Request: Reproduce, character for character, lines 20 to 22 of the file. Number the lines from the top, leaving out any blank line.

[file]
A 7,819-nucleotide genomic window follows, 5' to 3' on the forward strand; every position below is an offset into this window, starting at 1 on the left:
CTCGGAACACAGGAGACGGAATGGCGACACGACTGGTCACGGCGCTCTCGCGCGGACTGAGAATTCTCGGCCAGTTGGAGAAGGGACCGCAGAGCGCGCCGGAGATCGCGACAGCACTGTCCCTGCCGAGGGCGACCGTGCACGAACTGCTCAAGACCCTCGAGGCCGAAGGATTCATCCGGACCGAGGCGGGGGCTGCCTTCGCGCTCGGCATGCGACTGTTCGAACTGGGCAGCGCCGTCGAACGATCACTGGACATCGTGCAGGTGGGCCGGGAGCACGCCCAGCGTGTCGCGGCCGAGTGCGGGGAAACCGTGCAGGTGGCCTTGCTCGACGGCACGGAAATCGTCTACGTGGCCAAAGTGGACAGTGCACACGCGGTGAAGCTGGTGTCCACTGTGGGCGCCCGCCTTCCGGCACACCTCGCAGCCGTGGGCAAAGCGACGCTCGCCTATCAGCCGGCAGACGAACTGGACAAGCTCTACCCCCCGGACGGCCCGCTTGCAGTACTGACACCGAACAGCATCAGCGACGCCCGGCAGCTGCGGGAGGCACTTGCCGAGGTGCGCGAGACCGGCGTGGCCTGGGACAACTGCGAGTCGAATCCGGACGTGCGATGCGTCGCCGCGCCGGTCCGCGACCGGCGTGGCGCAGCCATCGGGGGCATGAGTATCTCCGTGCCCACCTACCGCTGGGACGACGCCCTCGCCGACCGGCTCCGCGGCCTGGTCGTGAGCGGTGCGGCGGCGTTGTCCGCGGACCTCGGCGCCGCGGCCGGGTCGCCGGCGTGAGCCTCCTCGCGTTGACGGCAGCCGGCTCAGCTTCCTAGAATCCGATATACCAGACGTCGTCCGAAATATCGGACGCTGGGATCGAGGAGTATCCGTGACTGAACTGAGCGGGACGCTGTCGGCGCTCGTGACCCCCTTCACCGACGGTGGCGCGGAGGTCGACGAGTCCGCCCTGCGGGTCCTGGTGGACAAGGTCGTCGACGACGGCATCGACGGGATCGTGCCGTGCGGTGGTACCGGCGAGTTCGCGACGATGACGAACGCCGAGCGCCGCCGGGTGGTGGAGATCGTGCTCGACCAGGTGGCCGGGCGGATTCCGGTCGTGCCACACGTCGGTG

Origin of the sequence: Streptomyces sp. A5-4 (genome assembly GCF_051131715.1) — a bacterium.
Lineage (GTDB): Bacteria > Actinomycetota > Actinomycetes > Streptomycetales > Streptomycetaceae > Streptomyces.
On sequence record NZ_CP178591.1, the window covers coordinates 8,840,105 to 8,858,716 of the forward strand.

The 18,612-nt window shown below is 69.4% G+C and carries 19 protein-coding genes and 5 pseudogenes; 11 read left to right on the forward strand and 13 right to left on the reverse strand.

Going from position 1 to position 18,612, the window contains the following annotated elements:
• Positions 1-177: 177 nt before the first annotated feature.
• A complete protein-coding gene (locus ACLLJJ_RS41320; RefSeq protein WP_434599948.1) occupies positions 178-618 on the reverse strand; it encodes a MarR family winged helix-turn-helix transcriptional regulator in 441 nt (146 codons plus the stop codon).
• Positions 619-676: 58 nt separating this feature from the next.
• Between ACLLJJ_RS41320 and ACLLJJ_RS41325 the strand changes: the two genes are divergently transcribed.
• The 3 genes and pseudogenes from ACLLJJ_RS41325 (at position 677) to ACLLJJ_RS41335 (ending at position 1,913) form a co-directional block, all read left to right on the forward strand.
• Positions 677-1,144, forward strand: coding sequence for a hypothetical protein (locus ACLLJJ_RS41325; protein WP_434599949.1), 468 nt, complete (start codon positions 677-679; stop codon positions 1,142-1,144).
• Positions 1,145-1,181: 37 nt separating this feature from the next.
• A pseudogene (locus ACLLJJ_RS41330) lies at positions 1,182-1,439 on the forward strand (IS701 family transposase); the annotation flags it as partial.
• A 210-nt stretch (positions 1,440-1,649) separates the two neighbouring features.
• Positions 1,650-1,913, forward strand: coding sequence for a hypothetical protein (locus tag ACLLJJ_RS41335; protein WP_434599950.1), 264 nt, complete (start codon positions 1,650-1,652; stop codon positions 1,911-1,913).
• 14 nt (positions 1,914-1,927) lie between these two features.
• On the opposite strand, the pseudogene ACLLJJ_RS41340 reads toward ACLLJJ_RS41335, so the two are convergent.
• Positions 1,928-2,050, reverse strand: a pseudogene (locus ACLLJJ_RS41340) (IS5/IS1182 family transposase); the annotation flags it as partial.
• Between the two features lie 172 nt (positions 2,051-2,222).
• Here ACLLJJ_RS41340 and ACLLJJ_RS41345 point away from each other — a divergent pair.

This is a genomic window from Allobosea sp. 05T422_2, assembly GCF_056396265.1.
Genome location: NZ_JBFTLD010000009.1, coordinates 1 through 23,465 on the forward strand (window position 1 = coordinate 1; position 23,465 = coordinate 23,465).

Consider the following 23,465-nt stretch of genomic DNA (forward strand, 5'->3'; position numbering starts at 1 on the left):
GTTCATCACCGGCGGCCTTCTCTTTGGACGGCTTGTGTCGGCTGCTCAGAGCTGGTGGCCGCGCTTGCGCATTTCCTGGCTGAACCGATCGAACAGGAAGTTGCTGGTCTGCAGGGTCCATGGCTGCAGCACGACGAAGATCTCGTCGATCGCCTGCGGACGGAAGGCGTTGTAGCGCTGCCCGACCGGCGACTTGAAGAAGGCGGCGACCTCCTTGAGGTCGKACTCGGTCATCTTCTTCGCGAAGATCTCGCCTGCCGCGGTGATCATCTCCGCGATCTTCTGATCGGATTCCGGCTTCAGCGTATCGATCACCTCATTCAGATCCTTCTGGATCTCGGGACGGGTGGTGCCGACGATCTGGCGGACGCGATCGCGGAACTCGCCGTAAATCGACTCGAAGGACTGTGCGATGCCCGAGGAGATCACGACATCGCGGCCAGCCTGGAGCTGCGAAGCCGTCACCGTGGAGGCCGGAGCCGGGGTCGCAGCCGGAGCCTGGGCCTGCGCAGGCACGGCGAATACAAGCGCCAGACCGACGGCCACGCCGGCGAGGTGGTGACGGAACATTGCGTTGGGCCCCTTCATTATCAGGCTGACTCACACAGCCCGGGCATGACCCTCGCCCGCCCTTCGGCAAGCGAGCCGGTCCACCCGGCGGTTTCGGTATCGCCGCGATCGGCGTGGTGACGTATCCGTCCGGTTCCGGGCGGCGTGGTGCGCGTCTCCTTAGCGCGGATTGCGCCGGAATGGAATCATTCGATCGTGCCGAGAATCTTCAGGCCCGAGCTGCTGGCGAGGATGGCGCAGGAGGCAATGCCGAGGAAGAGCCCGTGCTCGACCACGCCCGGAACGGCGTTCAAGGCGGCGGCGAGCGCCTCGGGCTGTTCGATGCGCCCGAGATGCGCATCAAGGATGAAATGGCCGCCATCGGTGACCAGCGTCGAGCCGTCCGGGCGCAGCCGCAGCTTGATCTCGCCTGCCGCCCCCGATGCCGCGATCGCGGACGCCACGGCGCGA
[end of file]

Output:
• Positions 1,928-2,050, reverse strand: a pseudogene (locus ACLLJJ_RS41340) (IS5/IS1182 family transposase); the annotation flags it as partial.
• Between the two features lie 172 nt (positions 2,051-2,222).
• Here ACLLJJ_RS41340 and ACLLJJ_RS41345 point away from each other — a divergent pair.